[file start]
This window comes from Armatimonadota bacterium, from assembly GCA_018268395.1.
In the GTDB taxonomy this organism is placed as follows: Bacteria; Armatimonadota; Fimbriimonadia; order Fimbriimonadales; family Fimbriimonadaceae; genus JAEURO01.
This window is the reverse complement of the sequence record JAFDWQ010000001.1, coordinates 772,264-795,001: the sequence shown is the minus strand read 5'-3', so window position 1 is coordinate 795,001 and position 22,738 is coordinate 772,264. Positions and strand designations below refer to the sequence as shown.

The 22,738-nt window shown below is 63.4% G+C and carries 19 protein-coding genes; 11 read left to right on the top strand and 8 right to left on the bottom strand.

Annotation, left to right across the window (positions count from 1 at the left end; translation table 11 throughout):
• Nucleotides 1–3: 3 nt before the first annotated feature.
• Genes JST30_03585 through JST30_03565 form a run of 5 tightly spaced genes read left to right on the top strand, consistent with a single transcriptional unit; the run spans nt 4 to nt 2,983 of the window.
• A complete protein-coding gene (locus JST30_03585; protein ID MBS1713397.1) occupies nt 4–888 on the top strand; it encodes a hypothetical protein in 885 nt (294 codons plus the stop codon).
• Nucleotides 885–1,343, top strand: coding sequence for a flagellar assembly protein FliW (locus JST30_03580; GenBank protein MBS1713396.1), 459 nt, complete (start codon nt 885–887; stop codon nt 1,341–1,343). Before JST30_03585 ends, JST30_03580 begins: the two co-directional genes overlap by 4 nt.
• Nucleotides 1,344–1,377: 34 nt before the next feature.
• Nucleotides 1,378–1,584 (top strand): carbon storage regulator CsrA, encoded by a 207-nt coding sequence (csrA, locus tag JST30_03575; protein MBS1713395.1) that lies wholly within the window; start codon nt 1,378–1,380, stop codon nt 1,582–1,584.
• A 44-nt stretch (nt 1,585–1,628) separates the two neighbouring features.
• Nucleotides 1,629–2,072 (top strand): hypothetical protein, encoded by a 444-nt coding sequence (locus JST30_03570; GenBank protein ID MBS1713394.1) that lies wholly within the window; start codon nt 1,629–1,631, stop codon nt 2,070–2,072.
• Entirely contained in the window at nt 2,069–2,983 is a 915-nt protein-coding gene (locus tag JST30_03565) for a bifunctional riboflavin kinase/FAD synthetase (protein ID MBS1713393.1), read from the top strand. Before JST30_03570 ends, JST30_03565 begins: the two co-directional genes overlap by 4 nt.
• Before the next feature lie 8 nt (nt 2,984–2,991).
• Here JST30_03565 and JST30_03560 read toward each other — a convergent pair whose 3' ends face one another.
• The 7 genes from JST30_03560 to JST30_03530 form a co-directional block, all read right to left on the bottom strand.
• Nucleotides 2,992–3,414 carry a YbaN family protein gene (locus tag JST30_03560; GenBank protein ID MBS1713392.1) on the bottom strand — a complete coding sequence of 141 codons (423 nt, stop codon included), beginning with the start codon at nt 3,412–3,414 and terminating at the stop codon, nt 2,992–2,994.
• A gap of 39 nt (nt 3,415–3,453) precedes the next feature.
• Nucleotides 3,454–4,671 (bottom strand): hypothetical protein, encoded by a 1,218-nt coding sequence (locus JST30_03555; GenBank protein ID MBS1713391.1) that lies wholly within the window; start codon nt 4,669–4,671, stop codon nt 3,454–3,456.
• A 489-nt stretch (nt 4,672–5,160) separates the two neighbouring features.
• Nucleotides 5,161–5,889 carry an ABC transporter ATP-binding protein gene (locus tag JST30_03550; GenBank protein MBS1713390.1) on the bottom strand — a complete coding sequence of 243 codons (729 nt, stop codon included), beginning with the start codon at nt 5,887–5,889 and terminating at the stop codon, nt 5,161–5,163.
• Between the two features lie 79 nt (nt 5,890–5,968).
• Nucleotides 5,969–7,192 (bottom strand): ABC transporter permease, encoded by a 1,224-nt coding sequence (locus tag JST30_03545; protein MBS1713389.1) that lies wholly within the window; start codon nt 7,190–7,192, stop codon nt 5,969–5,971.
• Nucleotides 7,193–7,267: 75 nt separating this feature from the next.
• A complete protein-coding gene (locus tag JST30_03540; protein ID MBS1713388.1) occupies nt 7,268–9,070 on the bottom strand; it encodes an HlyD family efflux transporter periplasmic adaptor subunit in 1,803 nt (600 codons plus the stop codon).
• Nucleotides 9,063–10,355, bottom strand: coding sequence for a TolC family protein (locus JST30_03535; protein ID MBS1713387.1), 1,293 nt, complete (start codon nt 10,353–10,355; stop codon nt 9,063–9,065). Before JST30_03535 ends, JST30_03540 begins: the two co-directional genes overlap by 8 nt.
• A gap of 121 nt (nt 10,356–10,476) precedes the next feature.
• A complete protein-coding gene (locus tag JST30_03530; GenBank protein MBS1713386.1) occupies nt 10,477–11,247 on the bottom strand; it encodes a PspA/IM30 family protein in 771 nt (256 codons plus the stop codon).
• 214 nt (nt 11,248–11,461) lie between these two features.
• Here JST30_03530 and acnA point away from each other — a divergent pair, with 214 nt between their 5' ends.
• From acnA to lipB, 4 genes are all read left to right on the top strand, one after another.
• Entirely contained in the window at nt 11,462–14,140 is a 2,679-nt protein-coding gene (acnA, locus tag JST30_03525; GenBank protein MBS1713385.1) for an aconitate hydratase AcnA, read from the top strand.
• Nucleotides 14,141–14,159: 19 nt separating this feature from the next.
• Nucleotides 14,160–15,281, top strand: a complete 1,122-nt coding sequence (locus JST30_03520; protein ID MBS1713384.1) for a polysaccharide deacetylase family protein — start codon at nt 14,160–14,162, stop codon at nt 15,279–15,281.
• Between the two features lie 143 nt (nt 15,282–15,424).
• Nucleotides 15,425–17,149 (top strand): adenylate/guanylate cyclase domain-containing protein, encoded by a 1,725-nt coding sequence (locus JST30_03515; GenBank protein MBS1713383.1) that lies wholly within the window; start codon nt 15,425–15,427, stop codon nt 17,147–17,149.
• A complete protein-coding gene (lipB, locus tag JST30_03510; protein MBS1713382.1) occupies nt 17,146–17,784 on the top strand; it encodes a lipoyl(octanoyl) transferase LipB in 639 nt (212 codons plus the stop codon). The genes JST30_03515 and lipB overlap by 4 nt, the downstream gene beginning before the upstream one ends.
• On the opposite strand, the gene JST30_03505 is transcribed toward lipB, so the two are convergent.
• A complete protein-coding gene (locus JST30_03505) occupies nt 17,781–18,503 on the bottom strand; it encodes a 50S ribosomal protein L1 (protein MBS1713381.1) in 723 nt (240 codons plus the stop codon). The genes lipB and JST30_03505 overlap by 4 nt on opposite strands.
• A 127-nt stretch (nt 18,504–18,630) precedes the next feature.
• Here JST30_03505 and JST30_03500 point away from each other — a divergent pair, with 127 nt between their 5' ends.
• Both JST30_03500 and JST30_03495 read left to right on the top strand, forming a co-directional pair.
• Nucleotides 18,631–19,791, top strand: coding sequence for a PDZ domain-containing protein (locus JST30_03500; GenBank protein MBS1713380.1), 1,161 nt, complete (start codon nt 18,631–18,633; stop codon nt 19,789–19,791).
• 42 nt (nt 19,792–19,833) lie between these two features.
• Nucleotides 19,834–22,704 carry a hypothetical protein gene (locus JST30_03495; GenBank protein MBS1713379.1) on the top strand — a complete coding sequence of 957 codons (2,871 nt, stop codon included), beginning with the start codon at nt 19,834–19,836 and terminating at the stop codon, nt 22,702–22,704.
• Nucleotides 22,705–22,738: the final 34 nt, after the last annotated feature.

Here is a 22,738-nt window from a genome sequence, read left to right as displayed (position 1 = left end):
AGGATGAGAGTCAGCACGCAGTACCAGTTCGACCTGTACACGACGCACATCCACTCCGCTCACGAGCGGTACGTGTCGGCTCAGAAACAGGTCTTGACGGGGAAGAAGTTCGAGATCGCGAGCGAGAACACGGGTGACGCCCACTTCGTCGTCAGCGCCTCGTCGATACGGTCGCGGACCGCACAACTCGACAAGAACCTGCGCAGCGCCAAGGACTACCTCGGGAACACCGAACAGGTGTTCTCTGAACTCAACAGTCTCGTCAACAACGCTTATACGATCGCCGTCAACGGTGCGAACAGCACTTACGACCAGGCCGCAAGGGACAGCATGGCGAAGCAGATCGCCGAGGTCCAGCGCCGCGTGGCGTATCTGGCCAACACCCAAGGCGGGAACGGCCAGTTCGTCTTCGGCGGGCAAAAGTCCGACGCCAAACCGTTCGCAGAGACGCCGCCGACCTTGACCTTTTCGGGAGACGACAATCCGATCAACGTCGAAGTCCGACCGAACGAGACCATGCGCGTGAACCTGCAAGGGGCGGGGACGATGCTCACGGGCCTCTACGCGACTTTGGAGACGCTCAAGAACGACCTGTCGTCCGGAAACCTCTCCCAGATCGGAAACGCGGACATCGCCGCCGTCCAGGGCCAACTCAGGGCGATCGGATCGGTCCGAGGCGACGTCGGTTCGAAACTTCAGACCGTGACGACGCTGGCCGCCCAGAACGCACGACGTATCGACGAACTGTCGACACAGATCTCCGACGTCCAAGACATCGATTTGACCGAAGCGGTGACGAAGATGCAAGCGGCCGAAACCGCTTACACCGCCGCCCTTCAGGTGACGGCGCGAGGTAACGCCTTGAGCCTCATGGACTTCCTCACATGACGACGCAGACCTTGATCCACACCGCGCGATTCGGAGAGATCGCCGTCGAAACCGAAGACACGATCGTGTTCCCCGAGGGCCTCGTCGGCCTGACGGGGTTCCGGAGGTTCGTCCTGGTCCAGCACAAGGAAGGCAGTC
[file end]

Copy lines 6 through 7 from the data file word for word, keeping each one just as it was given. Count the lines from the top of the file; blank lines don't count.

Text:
• Nucleotides 1–3: 3 nt before the first annotated feature.
• Genes JST30_03585 through JST30_03565 form a run of 5 tightly spaced genes read left to right on the top strand, consistent with a single transcriptional unit; the run spans nt 4 to nt 2,983 of the window.